We also need to consider some other conditions many women have, which you may worry about in relation to your exercise. As mentioned above, many women have musculoskeletal pain or arthritis. Exercise professionals can work with you to reduce or mitigate your pain through a combination of strategies such as the timing of pain medication and mode of exercise. If you have urinary incontinence, there are also strategies to manage this. Perhaps you have brittle bones or osteoporosis and have a fear of falling with your exercise. If you work with an exercise professional, they can assess your fall risk and implement a plan with you to keep you safe. Finally, many women with chronic disease also suffer from depression. This can make it very difficult to motivate yourself. See your primary care provider as there are treatments that work for depression. And it is proven that exercise can also ameliorate all of these other conditions.
In closing, it is hard to stick with an exercise routine given the realities of life for women. Try to make exercise an enjoyable part of your everyday life. Start slow and reward yourself for taking the time to exercise. Take pride in the fact that you are taking good care of your health, so you can do the things in life that give you meaning for years to come.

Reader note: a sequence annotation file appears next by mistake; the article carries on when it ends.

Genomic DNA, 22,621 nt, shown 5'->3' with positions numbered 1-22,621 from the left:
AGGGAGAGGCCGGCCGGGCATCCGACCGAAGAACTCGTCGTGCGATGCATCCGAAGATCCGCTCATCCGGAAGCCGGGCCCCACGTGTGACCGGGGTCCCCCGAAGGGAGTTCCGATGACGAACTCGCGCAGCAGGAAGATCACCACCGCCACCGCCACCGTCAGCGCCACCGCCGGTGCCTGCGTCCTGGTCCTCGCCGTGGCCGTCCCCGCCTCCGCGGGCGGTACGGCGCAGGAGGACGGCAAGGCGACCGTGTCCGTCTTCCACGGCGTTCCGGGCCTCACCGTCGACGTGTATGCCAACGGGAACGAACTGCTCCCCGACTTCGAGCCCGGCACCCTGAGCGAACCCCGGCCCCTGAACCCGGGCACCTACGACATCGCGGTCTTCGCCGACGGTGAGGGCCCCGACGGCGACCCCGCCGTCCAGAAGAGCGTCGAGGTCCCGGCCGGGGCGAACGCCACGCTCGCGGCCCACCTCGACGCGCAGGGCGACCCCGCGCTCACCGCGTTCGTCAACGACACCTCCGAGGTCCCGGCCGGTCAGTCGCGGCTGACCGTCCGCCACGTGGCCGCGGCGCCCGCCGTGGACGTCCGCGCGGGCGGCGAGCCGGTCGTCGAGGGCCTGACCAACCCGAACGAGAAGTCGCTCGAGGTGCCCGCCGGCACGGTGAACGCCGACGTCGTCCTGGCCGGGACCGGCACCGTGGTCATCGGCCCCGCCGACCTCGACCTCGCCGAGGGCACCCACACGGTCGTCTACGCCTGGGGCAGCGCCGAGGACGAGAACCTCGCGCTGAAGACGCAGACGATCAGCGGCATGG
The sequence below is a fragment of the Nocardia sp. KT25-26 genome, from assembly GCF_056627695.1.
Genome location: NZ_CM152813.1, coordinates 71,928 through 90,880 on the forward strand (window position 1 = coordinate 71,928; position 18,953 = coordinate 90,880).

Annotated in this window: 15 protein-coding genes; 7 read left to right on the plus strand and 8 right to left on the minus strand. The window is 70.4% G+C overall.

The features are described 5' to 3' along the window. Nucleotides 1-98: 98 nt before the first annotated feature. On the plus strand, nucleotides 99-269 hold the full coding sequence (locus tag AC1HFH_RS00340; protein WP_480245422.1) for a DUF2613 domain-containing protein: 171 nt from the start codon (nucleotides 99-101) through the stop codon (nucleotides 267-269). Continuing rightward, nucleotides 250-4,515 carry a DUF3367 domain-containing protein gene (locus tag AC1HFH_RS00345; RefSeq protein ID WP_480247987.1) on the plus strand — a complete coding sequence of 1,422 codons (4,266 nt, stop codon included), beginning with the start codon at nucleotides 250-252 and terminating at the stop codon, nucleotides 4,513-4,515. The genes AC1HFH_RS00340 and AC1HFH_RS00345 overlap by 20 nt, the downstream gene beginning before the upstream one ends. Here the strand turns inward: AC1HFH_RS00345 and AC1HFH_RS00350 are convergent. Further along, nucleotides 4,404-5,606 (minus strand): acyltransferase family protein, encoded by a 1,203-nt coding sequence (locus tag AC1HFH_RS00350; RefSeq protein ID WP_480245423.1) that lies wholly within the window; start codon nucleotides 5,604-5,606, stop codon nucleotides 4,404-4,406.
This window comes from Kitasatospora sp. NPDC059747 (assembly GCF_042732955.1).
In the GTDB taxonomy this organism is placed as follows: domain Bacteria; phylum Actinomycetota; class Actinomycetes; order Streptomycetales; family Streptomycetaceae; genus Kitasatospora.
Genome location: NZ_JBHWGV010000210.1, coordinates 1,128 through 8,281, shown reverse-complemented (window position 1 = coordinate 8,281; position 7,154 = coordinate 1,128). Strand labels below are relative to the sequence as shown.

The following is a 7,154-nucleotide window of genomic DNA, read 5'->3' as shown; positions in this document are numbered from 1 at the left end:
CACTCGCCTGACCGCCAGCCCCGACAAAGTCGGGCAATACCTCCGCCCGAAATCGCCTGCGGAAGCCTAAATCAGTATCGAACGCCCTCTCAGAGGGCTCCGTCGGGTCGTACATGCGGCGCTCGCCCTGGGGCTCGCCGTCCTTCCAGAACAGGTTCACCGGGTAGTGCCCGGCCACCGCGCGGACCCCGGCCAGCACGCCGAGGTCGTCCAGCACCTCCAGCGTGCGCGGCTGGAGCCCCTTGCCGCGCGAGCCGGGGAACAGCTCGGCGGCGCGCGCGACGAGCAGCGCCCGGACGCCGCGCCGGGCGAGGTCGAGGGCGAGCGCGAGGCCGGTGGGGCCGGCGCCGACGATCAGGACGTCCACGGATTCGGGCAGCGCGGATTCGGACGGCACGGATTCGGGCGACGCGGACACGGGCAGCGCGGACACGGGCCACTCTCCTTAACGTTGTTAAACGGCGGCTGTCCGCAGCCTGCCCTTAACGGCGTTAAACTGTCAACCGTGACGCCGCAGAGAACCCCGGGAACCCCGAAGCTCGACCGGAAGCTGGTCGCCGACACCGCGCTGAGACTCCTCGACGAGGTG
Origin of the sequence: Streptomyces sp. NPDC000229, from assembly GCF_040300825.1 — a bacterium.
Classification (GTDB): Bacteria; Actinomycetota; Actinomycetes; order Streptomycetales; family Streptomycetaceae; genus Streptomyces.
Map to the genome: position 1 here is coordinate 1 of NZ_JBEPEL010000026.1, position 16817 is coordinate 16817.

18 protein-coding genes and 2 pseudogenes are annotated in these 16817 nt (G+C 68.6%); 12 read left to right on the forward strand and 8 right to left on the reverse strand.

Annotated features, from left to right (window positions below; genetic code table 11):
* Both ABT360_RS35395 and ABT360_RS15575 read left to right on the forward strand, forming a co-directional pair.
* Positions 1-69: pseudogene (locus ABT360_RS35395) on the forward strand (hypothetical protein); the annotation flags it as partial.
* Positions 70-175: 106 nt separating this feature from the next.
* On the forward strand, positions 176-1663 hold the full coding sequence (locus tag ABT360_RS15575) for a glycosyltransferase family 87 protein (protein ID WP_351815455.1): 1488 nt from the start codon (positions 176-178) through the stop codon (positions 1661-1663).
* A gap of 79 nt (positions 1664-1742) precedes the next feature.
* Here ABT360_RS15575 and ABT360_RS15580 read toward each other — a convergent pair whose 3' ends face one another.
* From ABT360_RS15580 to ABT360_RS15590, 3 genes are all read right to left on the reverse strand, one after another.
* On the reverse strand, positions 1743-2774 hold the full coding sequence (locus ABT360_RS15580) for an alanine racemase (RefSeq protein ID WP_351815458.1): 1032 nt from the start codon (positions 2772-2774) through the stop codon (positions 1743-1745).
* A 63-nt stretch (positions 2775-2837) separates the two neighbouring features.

Dr. Gabriela Ghisi is an affiliate scientist at the KITE Research Institute, University Health Network. Her research focuses on patient education for chronic disease management.
Ghisi, G.L.M., Kim, W-S., Cha, S., Aljehani, R., daCruz, M.M.A., Marques Vanderlei, L.C., Pepera, G., Liu, X., Xu, Z., Maskhulia, L., Venturini, E., Chuang, H-J., Pereira, D.G., Martinez, P.F.R., Kouidi, E., Batalik, L., Firoozabadi, M.G., Burazor, I., Jiandani, M.P., Zhang, L., Tourkmani, N., & Grace, S.L. (2023). Women’s cardiac rehabilitation barriers: Results of the International Council of Cardiovascular Prevention and Rehabilitation’s first global assessment. Canadian Journal of Cardiology. December
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Oosenbrug, E., et al. (2016). Sex differences in cardiac rehabilitation adherence: A meta-analysis. Canadian Journal of Cardiology;32(11):1316–1324.